In a few weeks' time that great Conference—I only refer to it incidentally—will take place at Ottawa, and it is the growing hope and belief of the farming community that our representatives at that Conference will come back to us with concrete proposals. We hope that a very firm hand will be taken in regard to British agriculture. We do not wish to see it made a shuttlecock for the purpose of obtaining the best bargain with regard to other industries. The fear lest agriculture should become a pawn in that way is a very live one in the hearts especially of Scottish agriculturists at the present time. We believe that the representatives of the Dominions will see our point of view, which is that, no matter how we may try to extend the idea of freer trade within the Empire—a most laudable sentiment and practical proposal—no scheme such as this will have the results that we all wish to see as the outcome of the Ottawa Conference which does not make for home preference first, allowing the Dominions only the second mortgage.

We in Scotland are not lovers of Protection for its own sake, as I am certain those who occupy the Liberal benches will agree. Neither are we Free Traders, nor have we been in the past Free Traders, just for Free Trade's sake. I think that, with all our faults and shortcomings, which no doubt are many, we can at all events claim to be fairly logical and hard-headed, and we realise sometimes that it is impossible any longer to kick against the pricks. Just as St. Paul, going down the road to Damascus, was suddenly dazzled by a blazing light that was let in upon him, so we to-day realise that it is impossible any longer to resist the force of present-day economic conditions. At the last General Election, the National Government appealed for a free hand, and the agriculturists of Scotland were by no means in the background in making it possible for that Government to be returned with the huge majority behind it that it had, in order that it might carry out a real national policy, not being tied or bound to any one line of action, but free to explore every avenue whereby alleviation could be brought to the distressed industry of agriculture as a whole. We tried to do our bit, and we hope sincerely, and we believe, that the National Government will do its duty also by Scottish agriculture. I am certain that our confidence will have been justified before its tenure of office is over. I have endeavoured to put the case as best I could on behalf of the industry which I represent, and about which I feel so keenly, and I thank you very much, Sir Dennis, for having allowed me to do so.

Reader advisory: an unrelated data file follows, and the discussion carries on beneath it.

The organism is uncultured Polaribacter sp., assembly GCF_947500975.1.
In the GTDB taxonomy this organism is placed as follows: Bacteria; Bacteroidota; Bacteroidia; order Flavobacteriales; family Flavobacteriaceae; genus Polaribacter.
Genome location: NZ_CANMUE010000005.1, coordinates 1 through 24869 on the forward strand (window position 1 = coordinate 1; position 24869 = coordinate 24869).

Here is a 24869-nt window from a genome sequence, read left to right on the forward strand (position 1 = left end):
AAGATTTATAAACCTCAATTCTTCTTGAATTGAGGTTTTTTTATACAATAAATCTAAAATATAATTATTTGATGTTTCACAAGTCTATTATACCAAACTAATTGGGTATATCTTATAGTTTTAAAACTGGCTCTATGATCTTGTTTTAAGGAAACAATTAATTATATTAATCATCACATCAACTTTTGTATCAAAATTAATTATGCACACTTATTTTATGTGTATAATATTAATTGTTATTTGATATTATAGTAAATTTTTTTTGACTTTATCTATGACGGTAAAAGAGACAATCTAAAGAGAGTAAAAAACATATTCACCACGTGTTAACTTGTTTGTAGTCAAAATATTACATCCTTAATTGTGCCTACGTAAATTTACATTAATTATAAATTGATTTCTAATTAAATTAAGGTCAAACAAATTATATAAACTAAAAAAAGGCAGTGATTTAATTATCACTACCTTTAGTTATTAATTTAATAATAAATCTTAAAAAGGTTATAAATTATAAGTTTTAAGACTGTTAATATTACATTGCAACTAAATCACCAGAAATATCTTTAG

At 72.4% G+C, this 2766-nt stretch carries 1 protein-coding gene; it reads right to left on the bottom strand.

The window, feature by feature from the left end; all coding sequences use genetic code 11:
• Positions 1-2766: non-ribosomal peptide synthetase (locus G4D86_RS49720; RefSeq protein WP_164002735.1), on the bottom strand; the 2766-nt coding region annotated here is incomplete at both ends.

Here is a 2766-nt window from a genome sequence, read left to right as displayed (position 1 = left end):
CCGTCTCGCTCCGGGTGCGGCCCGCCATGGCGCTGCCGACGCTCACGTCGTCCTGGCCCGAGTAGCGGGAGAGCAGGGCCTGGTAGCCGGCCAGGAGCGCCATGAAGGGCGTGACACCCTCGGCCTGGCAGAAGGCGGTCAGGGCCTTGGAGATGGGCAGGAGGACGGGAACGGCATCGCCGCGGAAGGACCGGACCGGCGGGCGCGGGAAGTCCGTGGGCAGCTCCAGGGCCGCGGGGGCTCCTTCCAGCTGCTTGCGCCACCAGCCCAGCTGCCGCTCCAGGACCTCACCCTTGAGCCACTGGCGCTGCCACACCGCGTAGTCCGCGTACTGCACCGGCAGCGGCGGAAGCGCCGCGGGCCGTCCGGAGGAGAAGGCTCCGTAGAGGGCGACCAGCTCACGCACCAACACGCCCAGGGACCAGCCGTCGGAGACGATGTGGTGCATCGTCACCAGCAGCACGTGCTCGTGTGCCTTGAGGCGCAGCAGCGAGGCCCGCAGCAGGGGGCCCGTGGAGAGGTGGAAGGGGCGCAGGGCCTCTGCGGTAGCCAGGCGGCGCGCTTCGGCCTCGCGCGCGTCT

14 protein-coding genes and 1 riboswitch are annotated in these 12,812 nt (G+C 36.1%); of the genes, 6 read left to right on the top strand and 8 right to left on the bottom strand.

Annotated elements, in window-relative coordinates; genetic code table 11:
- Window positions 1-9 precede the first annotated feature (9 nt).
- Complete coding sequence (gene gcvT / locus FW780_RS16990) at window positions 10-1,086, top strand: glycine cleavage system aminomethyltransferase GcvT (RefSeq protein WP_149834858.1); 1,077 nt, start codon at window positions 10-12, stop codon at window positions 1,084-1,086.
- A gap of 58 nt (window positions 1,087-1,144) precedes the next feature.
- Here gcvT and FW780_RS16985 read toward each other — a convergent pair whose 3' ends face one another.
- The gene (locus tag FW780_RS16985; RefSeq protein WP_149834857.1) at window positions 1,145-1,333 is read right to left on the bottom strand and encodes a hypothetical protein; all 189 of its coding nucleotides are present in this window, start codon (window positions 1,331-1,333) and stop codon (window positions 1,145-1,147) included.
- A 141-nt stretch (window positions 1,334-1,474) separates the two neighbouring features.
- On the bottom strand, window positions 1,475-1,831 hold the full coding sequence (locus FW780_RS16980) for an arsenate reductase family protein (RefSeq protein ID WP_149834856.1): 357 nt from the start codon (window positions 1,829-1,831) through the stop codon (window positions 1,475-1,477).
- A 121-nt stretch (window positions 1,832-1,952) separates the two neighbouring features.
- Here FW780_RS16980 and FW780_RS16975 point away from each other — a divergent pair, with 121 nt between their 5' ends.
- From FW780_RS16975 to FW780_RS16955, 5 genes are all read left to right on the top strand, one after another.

I agree with the right hon. and learned Member for Ross and Cromarty (Mr. Macpherson) that we should not make captious speeches making further demands on the Treasury. That is an easy line to take, but in these times, when the country is groaning under the burden of taxation, I do not think it is a sound line to follow at all I do not want any further grants, but there is money floating about and I could take the Secretary of State to parts of Scotland where money could be more usefully spent than it is being spent now. At Dingwall, for instance, money could be far better spent in giving the people the opportunity of earning their daily bread than in feeding them on the East wind of a clerical education. When one sees the right hon. Gentleman there and considers where he came from, one is reminded of the fly in the amber, and wonders how he got there. He represents a minority party in a policy to which the majority of the House is opposed. I do not suppose we can get a great deal of help from a Liberal, except that association with his colleagues may bring him to see the light, and I hope that in the course of time he may become a much more patriotic citizen. Scotland has been a kind of dumping-ground for people from England who were no use here. The right hon. Gentleman is, at all events, a Scotsman, and that is an enormous advantage. It is not like having an English Member put into that position.